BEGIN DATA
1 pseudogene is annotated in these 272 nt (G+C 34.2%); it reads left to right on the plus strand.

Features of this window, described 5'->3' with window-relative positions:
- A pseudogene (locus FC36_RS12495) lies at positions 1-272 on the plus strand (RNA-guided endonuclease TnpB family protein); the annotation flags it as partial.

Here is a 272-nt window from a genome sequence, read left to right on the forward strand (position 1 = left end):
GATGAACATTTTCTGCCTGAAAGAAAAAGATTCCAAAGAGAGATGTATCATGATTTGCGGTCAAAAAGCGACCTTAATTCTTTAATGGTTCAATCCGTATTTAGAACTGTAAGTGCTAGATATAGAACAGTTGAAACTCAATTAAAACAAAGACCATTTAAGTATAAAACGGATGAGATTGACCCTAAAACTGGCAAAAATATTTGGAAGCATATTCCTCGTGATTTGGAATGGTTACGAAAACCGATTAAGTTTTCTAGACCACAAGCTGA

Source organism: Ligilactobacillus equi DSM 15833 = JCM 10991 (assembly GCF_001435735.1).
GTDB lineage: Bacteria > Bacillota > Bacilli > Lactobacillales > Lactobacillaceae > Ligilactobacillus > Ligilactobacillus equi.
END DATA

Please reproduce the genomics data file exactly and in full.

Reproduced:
1 pseudogene is annotated in these 272 nt (G+C 34.2%); it reads left to right on the plus strand.

Features of this window, described 5'->3' with window-relative positions:
- A pseudogene (locus FC36_RS12495) lies at positions 1-272 on the plus strand (RNA-guided endonuclease TnpB family protein); the annotation flags it as partial.

Here is a 272-nt window from a genome sequence, read left to right on the forward strand (position 1 = left end):
GATGAACATTTTCTGCCTGAAAGAAAAAGATTCCAAAGAGAGATGTATCATGATTTGCGGTCAAAAAGCGACCTTAATTCTTTAATGGTTCAATCCGTATTTAGAACTGTAAGTGCTAGATATAGAACAGTTGAAACTCAATTAAAACAAAGACCATTTAAGTATAAAACGGATGAGATTGACCCTAAAACTGGCAAAAATATTTGGAAGCATATTCCTCGTGATTTGGAATGGTTACGAAAACCGATTAAGTTTTCTAGACCACAAGCTGA

Source organism: Ligilactobacillus equi DSM 15833 = JCM 10991 (assembly GCF_001435735.1).
GTDB lineage: Bacteria > Bacillota > Bacilli > Lactobacillales > Lactobacillaceae > Ligilactobacillus > Ligilactobacillus equi.